Or perhaps it is more simple.

Perhaps it is merely worry which like waiting, fixes the worrier in the present, trapped in that impossible story, that unsettling narrative where "the worst thing that could happen is more comforting than the unimaginable thing."1 Waiting for and worrying about that empty signifier, the stranger.

But these are flights of imagination, mere slippages of possibility, of possible catastrophe: "flirting with possibilities we are both the hunter and the hunted."2 For Phillips "worrying implies a future, a way of looking forward to things. It is a conscious conviction that a future exists, one in which something terrible might happen, which is, of course ultimately true ... by binding us to the present and the future, it abolishes the past that is, so to speak, behind this particular piece of worrying, that existed prior to its appearance as a preoccupation. It seals time by encapsulating a sequence. When we worry, we look forward but are not tempted to look very far back ."3
A woman is standing on a street corner, waiting for a stranger. For the writer, the worry is immediate, the possibility is narrative failure. The stranger is still nowhere to be seen, an invention that perhaps we ourselves are reticent to narrativise, lest it brings about closure or completion. However, the stranger, as McAfee reminds us, "presents an opportunity, not an abyss. By being shaken loose from the they, this self sees the radical strangeness of others as the continual possibility for being a subject, a split subject whose mirror is always partial. Without completion, possibility thrives."4 While the stranger is nowhere to be seen only the present exists collapsing into a worst case scenario [the stranger will not come and her waiting will never end]. In imagining this, her body is tense. An expression she has heard too many times crosses her mind.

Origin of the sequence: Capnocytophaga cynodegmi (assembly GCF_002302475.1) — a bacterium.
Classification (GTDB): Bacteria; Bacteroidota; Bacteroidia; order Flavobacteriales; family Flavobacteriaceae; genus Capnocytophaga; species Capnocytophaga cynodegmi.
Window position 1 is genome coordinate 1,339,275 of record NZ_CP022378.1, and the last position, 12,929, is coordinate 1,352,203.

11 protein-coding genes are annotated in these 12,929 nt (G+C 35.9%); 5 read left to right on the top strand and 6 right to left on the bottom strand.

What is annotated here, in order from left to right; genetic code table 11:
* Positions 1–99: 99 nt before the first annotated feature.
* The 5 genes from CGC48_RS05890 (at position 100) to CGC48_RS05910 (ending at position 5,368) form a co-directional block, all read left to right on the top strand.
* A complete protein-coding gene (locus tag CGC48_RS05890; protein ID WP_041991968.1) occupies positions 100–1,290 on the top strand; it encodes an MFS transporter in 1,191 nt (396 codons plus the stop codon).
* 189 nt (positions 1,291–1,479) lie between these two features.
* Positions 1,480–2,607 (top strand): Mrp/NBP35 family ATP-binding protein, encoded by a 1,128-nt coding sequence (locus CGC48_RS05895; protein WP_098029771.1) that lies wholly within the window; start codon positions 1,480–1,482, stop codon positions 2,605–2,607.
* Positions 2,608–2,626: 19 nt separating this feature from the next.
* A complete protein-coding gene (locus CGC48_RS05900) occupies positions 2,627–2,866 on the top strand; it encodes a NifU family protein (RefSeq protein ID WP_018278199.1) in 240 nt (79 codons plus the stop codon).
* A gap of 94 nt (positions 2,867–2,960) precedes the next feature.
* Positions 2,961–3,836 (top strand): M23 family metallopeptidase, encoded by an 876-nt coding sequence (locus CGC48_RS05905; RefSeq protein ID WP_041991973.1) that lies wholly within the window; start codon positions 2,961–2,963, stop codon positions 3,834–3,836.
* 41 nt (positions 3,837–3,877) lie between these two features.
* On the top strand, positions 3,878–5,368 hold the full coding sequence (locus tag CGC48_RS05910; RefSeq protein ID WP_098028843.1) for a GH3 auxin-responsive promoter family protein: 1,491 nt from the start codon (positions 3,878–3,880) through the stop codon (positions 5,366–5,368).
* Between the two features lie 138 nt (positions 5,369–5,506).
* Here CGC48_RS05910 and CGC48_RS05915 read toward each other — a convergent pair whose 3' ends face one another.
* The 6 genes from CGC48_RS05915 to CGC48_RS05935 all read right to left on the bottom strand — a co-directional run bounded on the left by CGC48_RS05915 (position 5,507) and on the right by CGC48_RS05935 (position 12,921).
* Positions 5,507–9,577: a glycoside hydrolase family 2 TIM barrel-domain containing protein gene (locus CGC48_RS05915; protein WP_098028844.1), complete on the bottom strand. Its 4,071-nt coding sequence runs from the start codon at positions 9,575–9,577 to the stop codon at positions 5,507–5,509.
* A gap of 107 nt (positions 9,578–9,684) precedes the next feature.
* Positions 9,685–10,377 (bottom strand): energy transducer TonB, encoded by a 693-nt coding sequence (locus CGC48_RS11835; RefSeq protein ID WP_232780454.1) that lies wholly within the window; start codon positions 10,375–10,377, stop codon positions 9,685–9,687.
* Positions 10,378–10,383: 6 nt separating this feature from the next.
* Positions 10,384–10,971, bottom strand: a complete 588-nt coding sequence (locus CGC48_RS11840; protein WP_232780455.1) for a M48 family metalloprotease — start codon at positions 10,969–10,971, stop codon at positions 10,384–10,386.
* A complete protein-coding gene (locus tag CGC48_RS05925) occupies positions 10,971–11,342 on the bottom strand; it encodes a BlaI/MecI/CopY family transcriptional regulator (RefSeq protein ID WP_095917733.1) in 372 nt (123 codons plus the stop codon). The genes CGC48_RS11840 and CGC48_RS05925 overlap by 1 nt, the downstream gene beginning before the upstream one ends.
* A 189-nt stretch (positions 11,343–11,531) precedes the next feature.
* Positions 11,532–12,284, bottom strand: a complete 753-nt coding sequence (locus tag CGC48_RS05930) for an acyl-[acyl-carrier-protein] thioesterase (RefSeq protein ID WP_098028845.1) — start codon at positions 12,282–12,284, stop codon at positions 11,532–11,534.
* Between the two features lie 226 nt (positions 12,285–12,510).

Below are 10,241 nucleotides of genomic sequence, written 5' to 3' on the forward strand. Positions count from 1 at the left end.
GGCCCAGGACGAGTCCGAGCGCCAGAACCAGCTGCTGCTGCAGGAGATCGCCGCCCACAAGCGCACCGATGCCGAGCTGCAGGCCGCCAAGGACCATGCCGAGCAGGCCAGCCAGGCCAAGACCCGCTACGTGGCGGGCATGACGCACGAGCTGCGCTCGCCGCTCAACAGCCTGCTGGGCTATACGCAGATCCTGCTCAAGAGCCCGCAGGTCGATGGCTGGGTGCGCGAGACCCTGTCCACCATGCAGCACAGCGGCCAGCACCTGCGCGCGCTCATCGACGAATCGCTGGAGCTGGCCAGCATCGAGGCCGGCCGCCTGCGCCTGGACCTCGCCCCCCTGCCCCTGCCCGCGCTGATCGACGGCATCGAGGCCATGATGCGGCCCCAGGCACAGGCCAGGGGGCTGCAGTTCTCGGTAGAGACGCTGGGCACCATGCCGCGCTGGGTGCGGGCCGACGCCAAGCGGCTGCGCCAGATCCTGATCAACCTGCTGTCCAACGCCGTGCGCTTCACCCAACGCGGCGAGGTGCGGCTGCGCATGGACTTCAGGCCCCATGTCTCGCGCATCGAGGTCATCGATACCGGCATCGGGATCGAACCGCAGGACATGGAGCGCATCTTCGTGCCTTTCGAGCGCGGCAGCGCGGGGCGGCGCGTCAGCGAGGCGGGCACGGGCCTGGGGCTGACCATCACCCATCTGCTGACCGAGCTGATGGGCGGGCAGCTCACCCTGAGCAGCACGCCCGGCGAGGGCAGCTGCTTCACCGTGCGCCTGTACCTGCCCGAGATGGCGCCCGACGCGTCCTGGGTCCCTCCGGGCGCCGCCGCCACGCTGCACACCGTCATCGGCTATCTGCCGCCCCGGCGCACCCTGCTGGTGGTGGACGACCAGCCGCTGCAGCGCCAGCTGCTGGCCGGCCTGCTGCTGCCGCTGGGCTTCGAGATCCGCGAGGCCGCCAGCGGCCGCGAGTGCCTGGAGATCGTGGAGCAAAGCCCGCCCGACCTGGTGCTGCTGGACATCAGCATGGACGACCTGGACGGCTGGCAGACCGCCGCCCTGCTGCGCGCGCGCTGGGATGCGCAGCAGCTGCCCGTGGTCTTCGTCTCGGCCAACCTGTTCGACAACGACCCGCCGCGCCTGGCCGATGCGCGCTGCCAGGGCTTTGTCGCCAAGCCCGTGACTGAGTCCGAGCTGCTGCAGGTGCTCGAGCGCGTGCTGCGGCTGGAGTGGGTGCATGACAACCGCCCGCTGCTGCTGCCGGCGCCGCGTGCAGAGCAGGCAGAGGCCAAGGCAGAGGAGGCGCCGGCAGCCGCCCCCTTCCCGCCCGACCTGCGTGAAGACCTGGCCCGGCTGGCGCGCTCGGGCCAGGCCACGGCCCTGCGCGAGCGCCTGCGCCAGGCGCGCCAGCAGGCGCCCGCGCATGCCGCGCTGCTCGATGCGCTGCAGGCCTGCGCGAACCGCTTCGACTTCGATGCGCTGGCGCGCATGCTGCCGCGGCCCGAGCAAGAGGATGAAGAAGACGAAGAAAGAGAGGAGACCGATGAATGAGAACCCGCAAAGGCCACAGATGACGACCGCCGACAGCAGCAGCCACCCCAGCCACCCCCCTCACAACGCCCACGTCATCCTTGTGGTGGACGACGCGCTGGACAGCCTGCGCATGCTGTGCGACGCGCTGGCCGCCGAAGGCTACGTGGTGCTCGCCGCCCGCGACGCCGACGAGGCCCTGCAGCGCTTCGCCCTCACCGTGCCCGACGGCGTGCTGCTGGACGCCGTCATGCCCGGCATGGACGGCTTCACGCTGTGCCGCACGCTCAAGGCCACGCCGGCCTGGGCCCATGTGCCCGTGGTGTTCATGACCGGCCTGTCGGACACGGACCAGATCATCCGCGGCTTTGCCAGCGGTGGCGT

Don't worry, it may never happen.

That's what I'm worried about ...


1. Adam Phillips, 'Worrying and its Discontents' in Adam Phillips, On Kissing, Tickling and Being Bored, Faber and Faber, London, 1993, p 41

2. ibid., p 54

3. ibid., p 56

4. Noelle McAfee, 'Abject Strangers: Toward and Ethics of Respect' in Kelly Oliver (ed), Ethics, Politics and Difference in Julia Kristeva's Writing: A Collection of Essays, Routledge, London, 1993, p 132